The travertine hillock of Borová hora, along with Zvolen Castle and Pustý Castle, is one of the three attributes of the cultural landscape of the Zvolen town. It sits on the same tectonic disruption as Sliač Spa, an evidence of which is the bubbling Jazero (Lake) spring on the top and the Nahaj baňa cave inside. The settlement around the thermal spring is documented with findings of primeval tools and ceramics. During the Bronze Age, people settled in the top plain for a longer time.
The oldest written evidence on Borová hora comes from the Italian humanists, who worked at the court of Matthias Corvinus (Aeneas Silvius Piccolomini, Antonio Bonfini). Naturalist Juraj Agricola wrote about poisonous vapours coming from the Lake in his book De natura fossilium (1546), and Matej Bel also mentioned them at the beginning of the 18th century. The Bel’s work Hungariae antiquae et novae prodromus (1723) also contains the engraving by Samuel Mikovíni of the golden spiral found on vegetation, the so-called aurum vegetabile. The alchemistic opinions on the findings of metals in the field and lake were considered obsolete in the middle of the 19th century.
Founder of the Hungarian Archaeological and Anthropological Society, Jozef Hampel, was the first to publish bronze ornaments from the archaeological findings at Borová hora in 1886 – 1896. Other findings are related to the Bronze Age deposits from the locality of Pustý Castle.
Borová hora was also the place of the town’s healing spa, which had its tradition there since the middle of the 19th century, when the first wooden building of the town spa was built. The collections of the Zvolen Museum preserved a park plan entitled krásoháj (1854), which, however, was never implemented. The Borová hora spa was designed for people of modest needs from Zvolen and the nearby surroundings and it had a local character. The town built the modern spa house in the functionalist style of the 1930s, designed by Zvolen native, Gustav Stadrucker, a new graduate of Prague’s University of Architecture and Structural Engineering (completed in 1937). The spa was nationalised in 1949 and turned into a tuberculosis medical institution. The hospital was present in the area of the town’s healing spa until 1999. The spa is now abandoned.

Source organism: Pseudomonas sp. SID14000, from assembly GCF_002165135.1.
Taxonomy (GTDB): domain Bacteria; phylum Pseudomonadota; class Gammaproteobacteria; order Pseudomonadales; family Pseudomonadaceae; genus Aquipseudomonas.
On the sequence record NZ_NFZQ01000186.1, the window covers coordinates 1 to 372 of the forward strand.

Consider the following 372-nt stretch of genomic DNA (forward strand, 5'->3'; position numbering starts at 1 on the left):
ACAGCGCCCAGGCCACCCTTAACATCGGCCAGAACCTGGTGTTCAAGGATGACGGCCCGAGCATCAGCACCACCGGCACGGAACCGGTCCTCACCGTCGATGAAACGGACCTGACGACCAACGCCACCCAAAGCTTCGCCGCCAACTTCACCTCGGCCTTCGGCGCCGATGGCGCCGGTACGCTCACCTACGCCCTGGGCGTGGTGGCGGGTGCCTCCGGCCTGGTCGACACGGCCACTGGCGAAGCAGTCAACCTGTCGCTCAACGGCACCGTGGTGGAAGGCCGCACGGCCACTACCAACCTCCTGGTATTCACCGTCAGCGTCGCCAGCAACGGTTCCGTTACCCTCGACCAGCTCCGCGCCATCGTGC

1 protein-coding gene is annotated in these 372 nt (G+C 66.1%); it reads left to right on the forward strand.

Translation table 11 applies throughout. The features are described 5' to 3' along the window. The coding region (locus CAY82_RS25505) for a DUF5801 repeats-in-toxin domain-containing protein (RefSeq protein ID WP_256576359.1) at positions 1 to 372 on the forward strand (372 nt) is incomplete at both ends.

Peter Szalay – Ivan Pilný – Daniela Cebecauerová
Façades of UNITAS housing complex in Bratislava
During the interwar period, the first phase of modernism also culminated in Czechoslovakia. Today, the best architectural works of this time are included on the list of national cultural monuments and care is taken to preserve their values. One of them is the UNITAS housing complex in Bratislava, listed since 1985, which is currently undergoing a general renovation.